• Coriander (Dhania) Leaves: for garnishing


Heat one tablespoon of Mustard Oil in a pan on medium heat. Add the chopped onions, celery stalks, carrots, garlic, ginger, cloves, cumin seeds, coriander powder and dried chilli. Sauté for around 10 minutes till the vegetables begin to turn brown. Add half the chopped tomatoes and the turmeric powder. Next add some water and the lentils to create a broth and stir for 2 to 3 minutes – then bring the mixture to a boil.

Reduce the flame to low heat and cover the pan. Let the mixture simmer till the lentils become soft. Now season with salt and pepper and use a blender to make a puree of the entire mixture. Keep the pureed contents in the original pan.

Heat the remaining 2 tablespoons of Mustard Oil in another pan and sauté the Mustard Seeds till they splutter. Add the remainder of the chopped tomatoes and mix thoroughly.

Use the contents of the second pan to garnish the pureed mixture in the first pan.

Garnish your Dal with Coriander Leaves and serve hot. This dish is best eaten with steaming hot rice.

Boman Irani and the Nostalgic Tweet


Boman Irani was obviously in a nostalgic mood when he tweeted this… and it’s a sentiment that we share – literally! Because we (the P Mark Mustard Oil Team) were there on the night that Boman is talking about – and it was an unforgettable experience.

Boman Irani on the sets of the P Mark Mustard Oil television commercial was a livewire act in the true sense of the word. His energy was unbelievable – and it was contagious! Catching this creative bug, the entire Production Crew went into overdrive and delivered a film that hasn’t lost any of its charm or relevance, even after the passage of five years.

Watching Boman and the sheer perfection of his performance, one realizes what goes into his creation of dazzling characters like Professor Viru Sahasrabuddhe, Dr. Asthana and Lucky Singh. Boman’s eye for detail, his fine sense of comic timing, and his ability to add enormous credibility and passion to the lines he speaks – these are the attributes that have made him a character acting specialist par excellence.

That night, the shoot went on for a gruelling fourteen hours – with no breaks. Boman was always on the sets… because he was in every scene… but he showed absolutely no signs of fatigue. Even at the end of the fourteen-hour shift, he looked fresh and remained hyperactive.

We share Boman’s sense of nostalgia about this ad film. It was truly a night to be remembered!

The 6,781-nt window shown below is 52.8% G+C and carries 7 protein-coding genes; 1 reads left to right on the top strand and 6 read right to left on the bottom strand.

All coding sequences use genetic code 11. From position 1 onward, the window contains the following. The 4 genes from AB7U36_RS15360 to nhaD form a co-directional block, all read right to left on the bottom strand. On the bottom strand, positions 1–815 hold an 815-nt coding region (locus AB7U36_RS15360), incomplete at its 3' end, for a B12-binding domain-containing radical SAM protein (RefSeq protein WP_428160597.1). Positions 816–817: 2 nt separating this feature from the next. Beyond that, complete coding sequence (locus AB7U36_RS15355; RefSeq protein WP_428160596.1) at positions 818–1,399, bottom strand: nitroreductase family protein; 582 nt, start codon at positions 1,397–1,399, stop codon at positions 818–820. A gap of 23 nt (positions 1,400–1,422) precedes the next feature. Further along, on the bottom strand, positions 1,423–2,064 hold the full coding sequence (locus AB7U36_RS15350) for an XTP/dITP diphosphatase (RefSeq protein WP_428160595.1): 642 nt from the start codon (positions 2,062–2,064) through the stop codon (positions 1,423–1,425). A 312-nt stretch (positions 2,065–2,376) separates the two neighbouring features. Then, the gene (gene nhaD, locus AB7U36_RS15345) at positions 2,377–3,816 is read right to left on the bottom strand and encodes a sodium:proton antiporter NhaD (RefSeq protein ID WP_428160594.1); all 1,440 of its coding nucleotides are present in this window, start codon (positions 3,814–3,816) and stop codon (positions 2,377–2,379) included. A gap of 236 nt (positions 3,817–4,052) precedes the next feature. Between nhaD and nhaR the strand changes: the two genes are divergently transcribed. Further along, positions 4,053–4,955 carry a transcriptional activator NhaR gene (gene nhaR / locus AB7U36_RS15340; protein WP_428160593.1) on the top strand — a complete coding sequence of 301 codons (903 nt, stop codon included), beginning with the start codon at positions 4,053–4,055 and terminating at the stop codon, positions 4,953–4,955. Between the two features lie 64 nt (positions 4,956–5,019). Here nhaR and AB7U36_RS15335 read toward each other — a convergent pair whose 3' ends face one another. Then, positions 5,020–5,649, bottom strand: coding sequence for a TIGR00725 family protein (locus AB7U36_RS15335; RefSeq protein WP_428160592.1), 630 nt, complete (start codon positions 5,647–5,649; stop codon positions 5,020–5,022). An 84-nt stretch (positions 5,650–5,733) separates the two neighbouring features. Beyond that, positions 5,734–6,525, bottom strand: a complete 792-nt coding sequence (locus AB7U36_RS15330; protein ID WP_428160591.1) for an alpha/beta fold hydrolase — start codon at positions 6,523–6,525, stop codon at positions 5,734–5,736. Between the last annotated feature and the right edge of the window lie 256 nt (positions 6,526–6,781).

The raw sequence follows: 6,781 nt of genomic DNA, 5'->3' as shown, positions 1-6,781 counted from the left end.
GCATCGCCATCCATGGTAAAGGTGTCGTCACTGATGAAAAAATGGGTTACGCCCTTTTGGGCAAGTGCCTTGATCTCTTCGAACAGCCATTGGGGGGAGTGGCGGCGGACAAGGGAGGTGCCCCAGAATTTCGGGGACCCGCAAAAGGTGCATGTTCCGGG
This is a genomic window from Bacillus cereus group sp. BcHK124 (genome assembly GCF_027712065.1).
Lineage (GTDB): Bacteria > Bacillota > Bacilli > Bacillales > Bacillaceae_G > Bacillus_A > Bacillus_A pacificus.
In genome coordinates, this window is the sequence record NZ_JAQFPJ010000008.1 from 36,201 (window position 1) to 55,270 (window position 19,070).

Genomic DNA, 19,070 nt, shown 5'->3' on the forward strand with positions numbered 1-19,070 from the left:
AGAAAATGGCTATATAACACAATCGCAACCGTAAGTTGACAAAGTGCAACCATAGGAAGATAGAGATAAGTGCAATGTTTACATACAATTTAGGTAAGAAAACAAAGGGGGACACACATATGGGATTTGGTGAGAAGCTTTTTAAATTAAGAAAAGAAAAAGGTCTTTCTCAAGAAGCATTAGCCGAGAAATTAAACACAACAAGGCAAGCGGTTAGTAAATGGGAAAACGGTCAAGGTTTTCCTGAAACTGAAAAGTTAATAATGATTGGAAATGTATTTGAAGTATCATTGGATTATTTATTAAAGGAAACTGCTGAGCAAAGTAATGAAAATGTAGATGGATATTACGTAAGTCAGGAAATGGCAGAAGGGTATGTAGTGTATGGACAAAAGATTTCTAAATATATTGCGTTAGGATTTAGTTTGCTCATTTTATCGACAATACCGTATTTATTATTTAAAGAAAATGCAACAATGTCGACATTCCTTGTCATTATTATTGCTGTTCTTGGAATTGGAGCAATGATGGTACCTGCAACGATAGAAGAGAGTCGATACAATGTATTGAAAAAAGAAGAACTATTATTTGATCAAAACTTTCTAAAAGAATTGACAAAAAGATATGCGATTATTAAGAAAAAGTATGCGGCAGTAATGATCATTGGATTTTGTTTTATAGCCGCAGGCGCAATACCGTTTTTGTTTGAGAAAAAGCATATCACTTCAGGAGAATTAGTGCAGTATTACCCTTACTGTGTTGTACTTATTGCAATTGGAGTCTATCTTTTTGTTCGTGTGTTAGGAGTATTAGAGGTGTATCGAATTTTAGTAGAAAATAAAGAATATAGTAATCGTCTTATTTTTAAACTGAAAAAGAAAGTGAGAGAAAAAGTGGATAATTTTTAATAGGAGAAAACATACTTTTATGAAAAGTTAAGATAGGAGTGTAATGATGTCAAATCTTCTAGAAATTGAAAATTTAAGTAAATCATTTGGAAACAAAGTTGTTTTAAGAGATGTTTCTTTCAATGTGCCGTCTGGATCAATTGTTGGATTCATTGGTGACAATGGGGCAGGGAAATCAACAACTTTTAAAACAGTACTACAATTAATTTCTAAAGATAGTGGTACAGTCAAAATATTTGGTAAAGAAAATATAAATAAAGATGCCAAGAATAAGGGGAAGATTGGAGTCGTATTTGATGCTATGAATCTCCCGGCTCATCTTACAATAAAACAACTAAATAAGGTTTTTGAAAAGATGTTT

You can watch the online version of the ad here:

Mustard – Taking Flight!

Last month, Mustard was in the global news in a big way! A Qantas flight powered by biofuel made partly from mustard seeds flew all the way from Los Angeles to Melbourne. As Qantas Flight No. QF 96 – a Boeing Dreamliner 787-9 – thundered through the skies, it became the world’s first biofuel flight and it reduced carbon emissions by 7 percent in a single journey. If one were to compare this with conventional jet fuel used by commercial airliners, this reliance on mustard seed-based biofuel is expected to reduce emissions by 80 percent over the fuel’s life cycle, according to aviation experts.

Currently, international aviation specifications have capped biofuel blends at 50 percent – but after the historic flight, a Qantas spokesperson said that in the near future, new specs could allow 100 percent biofuel flights.

For The Mustard Specialist, this news comes as no surprise. Puri Oil Mills Limited, the company that manufactures P Mark Mustard Oil, has worked tirelessly to unlock the enormous power that lies within the humble mustard seed.

In the video featured above, Boman Irani – the brand ambassador for P Mark Mustard Oil – talks about some truly amazing facts about Mustard and Mustard Oil… including their use in Biofuels, Warfare and Nuclear Reactors!


Boman Irani Tweets From His Stomach!

There’s one topic of conversation that Boman Irani engages in with the same enthusiasm and fervour that he has for discussing movies – and that’s Food! For his childhood friends, Boman was always the go-to person for advice on where to eat and what to eat while visiting Mumbai. He is also known to be a confirmed foodie and has appeared as a guest on many popular food shows on television.

Recently, he tweeted about his food preferences – both his likes and dislikes… and he did it in that inimitable way that only Boman can do.

Boman Irani Tweets From His Stomach

Boman’s Tweet includes a video link to a short conversation that was casually recorded while shooting a series of in-camera messages for P Mark Mustard Oil (a brand for which Boman Irani has been the brand ambassador for many years now). In the course of this chat, Boman talks about how a Parsi boy from South Bombay ended up in the world of films – which eventually led him to travel to north India… particularly Delhi and Punjab where he discovered a fascinating all-new flavour: Mustard Oil.

In addition to the story of Boman’s culinary journeys, the film also contains some humorous jibes at the kind of food that Boman Irani does not like. Do watch!